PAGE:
How is smooth muscle contraction affected by the drugs called calcium channel blockers? (see p. 101)
Smooth muscle has no troponin. Calcium binds instead to a similar protein called calmodulin13 (cal-MOD-you-lin), associated with the thick filaments. Calmodulin then activates an enzyme called myosin light-chain kinase, which transfers a phosphate group from ATP to the head of the myosin. This activates the myosin ATPase and enables it to bind to actin, but in order to execute a power stroke, the myosin must bind and hydrolyze yet another ATP. It then produces power and recovery strokes like those of skeletal muscle.
As thick filaments pull on the thin ones, the thin filaments pull on intermediate filaments, which in turn pull on the dense bodies of the plasma membrane. This shortens the entire cell. When a smooth muscle cell contracts, it twists in a spiral fashion, somewhat like wringing out a wet towel except that the "towel" wrings itself (fig. 11.24).
In skeletal muscle, there is typically a 2 msec latent period between stimulation and the onset of contraction. In smooth muscle, by contrast, the latent period is 50 to 100 msec long. Tension peaks about 500 msec (0.5 sec) after the stimulus and then declines over a period of 1 to 2 seconds. The effect of all this is that compared to skeletal muscle, smooth muscle is very slow to contract and relax. It is slow to contract because its myosin ATPase is a slow enzyme. It is slow to relax because the pumps that remove Ca2+ from the cell are also slow. As the Ca2+ level falls, myosin is dephosphorylated and is no longer able to hydrolyze ATP and execute power strokes. However, it does not necessarily detach from actin immediately. Its myosin has a latch-bridge mechanism that enables it to remain attached to actin for a prolonged time without consuming more ATP.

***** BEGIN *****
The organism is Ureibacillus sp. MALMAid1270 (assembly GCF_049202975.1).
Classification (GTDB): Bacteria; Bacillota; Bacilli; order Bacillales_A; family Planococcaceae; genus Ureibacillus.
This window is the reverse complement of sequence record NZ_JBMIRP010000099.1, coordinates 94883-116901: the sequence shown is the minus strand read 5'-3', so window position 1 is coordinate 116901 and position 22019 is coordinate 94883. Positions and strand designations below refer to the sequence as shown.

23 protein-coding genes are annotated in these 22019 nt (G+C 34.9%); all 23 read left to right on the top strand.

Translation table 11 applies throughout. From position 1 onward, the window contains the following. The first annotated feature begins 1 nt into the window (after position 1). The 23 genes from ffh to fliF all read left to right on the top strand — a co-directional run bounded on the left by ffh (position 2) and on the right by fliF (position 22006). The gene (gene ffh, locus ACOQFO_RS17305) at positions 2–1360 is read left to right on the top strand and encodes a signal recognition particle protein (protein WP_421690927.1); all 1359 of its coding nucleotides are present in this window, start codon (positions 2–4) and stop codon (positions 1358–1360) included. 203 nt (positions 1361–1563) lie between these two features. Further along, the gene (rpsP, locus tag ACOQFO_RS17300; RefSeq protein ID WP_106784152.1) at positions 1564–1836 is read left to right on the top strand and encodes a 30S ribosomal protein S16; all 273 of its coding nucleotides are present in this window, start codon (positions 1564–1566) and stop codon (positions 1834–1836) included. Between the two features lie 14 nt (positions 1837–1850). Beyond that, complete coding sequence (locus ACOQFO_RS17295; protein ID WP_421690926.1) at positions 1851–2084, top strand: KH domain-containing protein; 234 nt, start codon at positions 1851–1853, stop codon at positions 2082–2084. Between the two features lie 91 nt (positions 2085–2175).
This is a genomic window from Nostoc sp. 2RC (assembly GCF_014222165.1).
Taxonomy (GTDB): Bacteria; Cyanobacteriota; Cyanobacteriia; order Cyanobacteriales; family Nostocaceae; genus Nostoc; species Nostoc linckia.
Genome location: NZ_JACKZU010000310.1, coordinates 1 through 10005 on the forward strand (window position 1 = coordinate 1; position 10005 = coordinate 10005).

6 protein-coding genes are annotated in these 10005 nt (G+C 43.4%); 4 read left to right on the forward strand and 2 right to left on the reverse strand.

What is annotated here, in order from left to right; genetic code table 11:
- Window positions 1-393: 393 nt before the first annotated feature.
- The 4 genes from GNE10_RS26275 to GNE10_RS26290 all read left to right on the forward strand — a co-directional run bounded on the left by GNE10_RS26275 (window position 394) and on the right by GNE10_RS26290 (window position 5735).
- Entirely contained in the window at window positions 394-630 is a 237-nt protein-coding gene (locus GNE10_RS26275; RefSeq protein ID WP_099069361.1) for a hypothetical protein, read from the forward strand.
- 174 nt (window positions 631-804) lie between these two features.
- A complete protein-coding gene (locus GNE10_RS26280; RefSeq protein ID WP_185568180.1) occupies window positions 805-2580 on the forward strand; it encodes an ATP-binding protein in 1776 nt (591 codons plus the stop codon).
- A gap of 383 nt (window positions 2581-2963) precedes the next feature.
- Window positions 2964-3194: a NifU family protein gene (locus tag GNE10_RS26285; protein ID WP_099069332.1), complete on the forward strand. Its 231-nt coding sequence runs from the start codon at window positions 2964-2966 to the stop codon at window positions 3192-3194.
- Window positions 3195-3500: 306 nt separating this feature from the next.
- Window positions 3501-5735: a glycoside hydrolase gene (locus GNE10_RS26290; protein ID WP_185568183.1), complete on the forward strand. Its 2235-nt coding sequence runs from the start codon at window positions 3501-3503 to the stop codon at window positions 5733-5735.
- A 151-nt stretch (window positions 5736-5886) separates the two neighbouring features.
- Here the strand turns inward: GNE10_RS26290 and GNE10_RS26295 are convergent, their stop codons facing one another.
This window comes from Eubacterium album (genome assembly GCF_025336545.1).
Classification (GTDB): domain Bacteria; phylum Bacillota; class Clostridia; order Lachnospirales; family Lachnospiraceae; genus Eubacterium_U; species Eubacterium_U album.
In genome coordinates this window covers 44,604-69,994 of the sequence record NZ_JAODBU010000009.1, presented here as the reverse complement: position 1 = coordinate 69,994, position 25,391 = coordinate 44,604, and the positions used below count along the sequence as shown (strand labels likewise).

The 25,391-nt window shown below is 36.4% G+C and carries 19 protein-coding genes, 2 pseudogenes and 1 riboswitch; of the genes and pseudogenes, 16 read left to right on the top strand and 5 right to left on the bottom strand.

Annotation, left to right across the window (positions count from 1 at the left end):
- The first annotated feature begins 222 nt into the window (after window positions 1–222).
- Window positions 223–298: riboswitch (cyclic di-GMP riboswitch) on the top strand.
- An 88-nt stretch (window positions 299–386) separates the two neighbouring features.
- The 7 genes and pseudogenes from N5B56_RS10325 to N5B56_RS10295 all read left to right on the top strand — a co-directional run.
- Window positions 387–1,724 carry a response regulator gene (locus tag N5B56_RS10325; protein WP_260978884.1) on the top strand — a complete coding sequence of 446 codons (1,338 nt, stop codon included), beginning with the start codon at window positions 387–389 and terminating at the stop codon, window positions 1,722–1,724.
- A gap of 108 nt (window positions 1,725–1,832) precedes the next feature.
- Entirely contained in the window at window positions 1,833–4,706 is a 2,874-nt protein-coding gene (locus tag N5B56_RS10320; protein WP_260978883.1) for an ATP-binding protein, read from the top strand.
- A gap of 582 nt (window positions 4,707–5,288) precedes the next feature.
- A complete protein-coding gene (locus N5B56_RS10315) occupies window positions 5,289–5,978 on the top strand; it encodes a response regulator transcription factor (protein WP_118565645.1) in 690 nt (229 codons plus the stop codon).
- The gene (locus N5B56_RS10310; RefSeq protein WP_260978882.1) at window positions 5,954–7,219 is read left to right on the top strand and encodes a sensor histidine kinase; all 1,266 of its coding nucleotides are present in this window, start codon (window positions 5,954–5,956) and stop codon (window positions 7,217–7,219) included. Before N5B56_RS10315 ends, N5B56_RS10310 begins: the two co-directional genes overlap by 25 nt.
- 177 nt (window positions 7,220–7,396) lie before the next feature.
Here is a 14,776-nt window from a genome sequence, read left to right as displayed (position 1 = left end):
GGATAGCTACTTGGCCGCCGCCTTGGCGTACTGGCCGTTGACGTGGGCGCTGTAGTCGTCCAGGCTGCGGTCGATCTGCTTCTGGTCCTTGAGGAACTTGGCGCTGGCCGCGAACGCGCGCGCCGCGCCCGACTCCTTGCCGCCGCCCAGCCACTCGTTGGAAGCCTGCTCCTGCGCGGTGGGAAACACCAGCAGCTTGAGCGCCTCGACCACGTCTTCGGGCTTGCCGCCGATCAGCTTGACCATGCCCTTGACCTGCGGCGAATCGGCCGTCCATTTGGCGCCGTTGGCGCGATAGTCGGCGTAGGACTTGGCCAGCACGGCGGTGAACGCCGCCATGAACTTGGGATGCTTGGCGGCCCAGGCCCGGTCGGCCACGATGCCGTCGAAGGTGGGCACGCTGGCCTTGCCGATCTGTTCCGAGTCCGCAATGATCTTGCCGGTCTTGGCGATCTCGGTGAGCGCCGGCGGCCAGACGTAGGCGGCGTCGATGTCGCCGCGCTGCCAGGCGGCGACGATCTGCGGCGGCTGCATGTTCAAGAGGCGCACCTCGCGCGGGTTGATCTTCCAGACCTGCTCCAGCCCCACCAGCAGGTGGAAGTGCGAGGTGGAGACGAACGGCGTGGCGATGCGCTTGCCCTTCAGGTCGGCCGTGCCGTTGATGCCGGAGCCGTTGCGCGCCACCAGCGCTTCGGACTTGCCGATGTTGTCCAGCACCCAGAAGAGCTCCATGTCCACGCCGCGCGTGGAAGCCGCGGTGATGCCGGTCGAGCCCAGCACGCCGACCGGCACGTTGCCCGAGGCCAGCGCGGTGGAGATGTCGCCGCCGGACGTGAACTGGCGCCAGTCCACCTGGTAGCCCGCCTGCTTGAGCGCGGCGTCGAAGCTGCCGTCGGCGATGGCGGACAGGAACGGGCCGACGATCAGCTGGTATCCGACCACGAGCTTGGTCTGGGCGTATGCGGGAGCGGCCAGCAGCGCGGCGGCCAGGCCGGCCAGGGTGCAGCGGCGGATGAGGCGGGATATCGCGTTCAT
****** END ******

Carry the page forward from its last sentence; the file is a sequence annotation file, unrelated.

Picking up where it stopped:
Smooth muscle often exhibits tetanus and is very resistant to fatigue. It makes most of its ATP aerobically, but its ATP requirement is small and it has relatively few mitochondria. Skeletal muscle requires 10 to 300 times as much ATP as smooth muscle to maintain the same amount of tension. The fatigue-resistance and latch-bridge mechanism of smooth muscle are important in enabling it to
"acronym for cafcium modulating protein
Chapter 11 Muscular Tissue 435
Chapter 11 Muscular Tissue 435
maintain a state of continual smooth muscle tone (tonic contraction). This tonic contraction keeps the arteries in a state of partial constriction called vasomotor tone. A loss of muscle tone in the arteries can cause a dangerous drop in blood pressure. Smooth muscle tone also keeps the intestines partially contracted. The intestines are much longer in a cadaver than they are in a living person because of the loss of muscle tone at death.
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